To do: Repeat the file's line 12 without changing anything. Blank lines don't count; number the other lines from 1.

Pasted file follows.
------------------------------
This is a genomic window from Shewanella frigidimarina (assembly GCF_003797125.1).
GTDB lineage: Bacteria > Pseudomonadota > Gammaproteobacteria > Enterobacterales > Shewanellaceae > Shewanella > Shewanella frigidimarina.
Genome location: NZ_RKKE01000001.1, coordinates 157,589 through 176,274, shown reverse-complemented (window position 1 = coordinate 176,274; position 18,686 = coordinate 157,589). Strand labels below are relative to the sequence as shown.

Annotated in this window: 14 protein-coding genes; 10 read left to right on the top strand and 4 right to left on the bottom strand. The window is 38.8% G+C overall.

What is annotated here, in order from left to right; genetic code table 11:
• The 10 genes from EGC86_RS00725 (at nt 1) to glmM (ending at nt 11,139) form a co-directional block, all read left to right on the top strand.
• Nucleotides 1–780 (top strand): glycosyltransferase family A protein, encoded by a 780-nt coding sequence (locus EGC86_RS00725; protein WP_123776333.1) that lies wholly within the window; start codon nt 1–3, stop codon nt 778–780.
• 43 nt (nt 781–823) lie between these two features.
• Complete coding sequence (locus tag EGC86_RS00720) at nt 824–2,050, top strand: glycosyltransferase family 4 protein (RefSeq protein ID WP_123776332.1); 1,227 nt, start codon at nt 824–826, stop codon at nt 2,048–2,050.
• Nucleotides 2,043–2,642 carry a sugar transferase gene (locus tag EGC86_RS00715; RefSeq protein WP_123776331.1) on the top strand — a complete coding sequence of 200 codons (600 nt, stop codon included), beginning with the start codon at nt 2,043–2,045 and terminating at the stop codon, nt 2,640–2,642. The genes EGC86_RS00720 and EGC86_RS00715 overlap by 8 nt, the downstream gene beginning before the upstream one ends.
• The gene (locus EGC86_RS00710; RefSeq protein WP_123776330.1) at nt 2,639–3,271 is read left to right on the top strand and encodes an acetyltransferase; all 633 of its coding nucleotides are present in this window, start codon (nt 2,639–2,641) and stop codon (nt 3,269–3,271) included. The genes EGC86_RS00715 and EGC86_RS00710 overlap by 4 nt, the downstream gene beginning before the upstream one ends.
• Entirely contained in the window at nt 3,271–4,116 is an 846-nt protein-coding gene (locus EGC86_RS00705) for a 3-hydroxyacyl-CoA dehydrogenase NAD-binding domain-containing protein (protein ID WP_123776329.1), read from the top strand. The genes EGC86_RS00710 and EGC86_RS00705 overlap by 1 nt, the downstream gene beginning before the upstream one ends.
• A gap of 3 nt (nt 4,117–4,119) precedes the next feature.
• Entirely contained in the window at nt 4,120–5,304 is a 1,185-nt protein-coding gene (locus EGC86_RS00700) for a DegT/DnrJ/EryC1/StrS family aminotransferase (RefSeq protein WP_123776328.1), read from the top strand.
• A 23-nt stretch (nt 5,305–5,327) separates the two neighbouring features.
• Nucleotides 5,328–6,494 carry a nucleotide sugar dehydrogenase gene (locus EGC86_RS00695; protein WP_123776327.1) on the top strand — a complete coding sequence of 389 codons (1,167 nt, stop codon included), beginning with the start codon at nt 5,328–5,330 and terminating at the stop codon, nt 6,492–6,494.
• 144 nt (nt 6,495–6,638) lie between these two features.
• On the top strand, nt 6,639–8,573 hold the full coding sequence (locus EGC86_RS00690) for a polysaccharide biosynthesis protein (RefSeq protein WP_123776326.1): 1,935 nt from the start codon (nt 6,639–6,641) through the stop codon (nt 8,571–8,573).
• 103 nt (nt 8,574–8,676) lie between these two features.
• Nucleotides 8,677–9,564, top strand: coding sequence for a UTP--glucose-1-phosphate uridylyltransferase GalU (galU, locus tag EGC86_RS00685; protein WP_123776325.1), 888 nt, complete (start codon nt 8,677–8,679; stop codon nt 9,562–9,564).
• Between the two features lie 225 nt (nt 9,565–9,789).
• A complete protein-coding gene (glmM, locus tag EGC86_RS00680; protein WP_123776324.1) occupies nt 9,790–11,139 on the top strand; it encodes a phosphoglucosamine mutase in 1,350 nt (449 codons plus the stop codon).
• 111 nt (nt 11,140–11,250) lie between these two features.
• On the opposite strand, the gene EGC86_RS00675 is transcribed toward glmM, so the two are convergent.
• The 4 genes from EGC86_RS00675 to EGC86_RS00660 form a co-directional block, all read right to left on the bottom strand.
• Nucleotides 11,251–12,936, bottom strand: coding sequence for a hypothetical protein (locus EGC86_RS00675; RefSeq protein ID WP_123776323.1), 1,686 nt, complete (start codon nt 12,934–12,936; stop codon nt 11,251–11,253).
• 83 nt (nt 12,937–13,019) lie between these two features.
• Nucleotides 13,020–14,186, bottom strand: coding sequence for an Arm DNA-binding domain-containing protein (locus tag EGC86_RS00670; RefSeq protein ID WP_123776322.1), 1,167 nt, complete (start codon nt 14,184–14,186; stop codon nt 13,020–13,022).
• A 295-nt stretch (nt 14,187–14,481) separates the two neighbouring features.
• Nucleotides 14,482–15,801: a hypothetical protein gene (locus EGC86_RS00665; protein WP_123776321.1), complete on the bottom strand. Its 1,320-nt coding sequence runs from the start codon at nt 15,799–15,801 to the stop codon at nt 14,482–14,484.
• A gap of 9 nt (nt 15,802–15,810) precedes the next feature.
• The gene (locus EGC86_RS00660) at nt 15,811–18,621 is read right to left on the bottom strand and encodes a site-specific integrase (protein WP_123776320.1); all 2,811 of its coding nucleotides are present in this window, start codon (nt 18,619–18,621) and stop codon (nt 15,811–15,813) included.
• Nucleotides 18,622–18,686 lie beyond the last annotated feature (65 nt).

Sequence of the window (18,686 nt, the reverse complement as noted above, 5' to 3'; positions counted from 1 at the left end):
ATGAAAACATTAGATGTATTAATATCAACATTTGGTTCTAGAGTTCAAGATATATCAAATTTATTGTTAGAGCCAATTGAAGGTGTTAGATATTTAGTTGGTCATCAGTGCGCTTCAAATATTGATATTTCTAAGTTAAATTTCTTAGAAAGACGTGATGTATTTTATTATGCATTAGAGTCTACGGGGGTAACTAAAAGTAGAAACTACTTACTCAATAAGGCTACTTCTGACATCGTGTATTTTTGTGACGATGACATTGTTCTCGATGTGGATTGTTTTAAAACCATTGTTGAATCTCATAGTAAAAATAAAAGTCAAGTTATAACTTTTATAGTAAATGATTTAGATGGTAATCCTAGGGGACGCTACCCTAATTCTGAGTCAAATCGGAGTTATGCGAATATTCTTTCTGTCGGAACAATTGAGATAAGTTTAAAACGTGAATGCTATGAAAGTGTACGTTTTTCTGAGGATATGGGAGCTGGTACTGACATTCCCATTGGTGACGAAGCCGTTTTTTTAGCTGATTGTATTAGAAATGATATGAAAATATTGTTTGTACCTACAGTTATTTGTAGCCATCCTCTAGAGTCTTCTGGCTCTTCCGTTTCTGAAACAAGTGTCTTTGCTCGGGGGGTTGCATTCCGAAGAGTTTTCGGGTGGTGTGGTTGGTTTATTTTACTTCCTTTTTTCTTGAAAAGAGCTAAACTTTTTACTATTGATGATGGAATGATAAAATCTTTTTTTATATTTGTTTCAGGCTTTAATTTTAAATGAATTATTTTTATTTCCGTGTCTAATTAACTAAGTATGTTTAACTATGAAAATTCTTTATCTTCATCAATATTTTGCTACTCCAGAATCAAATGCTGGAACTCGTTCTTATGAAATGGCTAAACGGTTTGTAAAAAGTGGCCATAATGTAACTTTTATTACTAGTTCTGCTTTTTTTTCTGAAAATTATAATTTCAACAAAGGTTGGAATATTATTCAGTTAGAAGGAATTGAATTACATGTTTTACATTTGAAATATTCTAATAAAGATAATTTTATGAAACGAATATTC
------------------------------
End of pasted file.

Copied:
• Entirely contained in the window at nt 3,271–4,116 is an 846-nt protein-coding gene (locus EGC86_RS00705) for a 3-hydroxyacyl-CoA dehydrogenase NAD-binding domain-containing protein (protein ID WP_123776329.1), read from the top strand. The genes EGC86_RS00710 and EGC86_RS00705 overlap by 1 nt, the downstream gene beginning before the upstream one ends.